Food fraud—tampering, diluting, mislabeling, substituting, or misrepresenting food, ingredients, or packaging for the sole intent of financial gain—is pervasive and widespread. Remember when horse meat was detected a few years ago in what was thought to be hamburger in the UK and Ireland? This was not the first—nor the last—incident of food fraud. Fooling the consumer with a little bait and switch has been going on for thousands of years.
Consumers increasingly want to know where their food comes from, how it’s grown, and what’s in it. Some prefer organic. For others, it’s about sustainability and responsible farming. And, some only care if it’s local. Unfortunately, obtaining product information isn’t always straightforward. Let’s begin by navigating a path to quality meat.
As we make our lists and hunt down the perfect gifts for friends and family, I’m reminded how much fun DIY kits are and how easily they can turn everyday people into food heroes. Take the Jerky Crafting Kit from Fleisher’s Craft Butchery, the sustainable, whole-animal butcher shop with locations in Westport and Greenwich.
Fleisher’s Craft Butchery (formerly Saugatuck Craft Butchery) has opened their second retail location in Fairfield County at 160 E. Putnam Avenue in Cos Cob, filling the space vacated by Radio Shack. With Greenwich Cheese Company and Fjord Fisheries as neighbors, the three make a tidy trio of food mongers in what they’re calling The Hub.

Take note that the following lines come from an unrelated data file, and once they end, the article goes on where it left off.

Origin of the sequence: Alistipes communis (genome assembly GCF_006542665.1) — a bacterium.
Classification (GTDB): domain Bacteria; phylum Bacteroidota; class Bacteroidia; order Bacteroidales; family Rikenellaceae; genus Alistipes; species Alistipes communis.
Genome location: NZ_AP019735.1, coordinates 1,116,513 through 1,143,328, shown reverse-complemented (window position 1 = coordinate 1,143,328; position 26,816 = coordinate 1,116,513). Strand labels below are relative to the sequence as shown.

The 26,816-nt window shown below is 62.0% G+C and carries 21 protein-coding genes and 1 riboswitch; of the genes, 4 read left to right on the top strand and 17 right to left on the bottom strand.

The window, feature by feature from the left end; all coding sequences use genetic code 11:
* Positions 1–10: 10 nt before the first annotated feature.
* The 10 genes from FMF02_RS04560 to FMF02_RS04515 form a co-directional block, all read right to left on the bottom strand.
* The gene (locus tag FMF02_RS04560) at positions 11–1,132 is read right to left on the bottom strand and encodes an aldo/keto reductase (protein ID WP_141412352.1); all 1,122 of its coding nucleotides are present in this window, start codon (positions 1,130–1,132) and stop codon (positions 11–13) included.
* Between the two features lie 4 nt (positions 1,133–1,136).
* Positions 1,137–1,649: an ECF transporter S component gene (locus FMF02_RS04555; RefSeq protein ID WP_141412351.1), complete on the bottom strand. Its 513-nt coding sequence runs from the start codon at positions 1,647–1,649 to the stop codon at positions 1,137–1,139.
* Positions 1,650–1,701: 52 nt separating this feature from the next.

Fleishers Craft Butchery is opening their doors on Saturday, May 9, from 3 until 6 pm to celebrate and converse about the future of the newly merged company and what it means for the community. CEO Ryan Fibiger, Head Butcher Paul Nessel, and COO Sam Garwin will be there to meet and greet and answer any questions you might have.
Almost all the meat you purchase in the grocery store and eat in restaurants and fast food outlets is from factory farms (ditto for school lunch). So is the dairy. Slow down just a minute to ponder the fact that the meat you eat and milk you drink is from animals kept confined, indoors, 24/7 on feedlots instead of being raised on pasture.
Too early to start thinking about buying your Thanksgiving bird? Think again! Farmers and retailers have gotten an early start informing us about their local and heritage turkey offerings this year, so we’ve decided to publish right away and add to the guide as we receive new information. Check back for updates or follow us on Facebook or Twitter for notifications.
The change of season from fall to winter brings us shorter, darker days and a challenging growing season for even the most adventurous four-season farmers. Ah but the wonders they’re able to produce despite the elements – tender field spinach and baby kale plus greenhouse treats like fresh herbs, pea shoots, mushrooms and lettuces – are drawing crowds to the winter farmers’ markets. Indeed, it’s the winter spinach and kale that are the first to sell out at Fort Hill Farm’s booth at the Saturday Westport Farmers’ Market.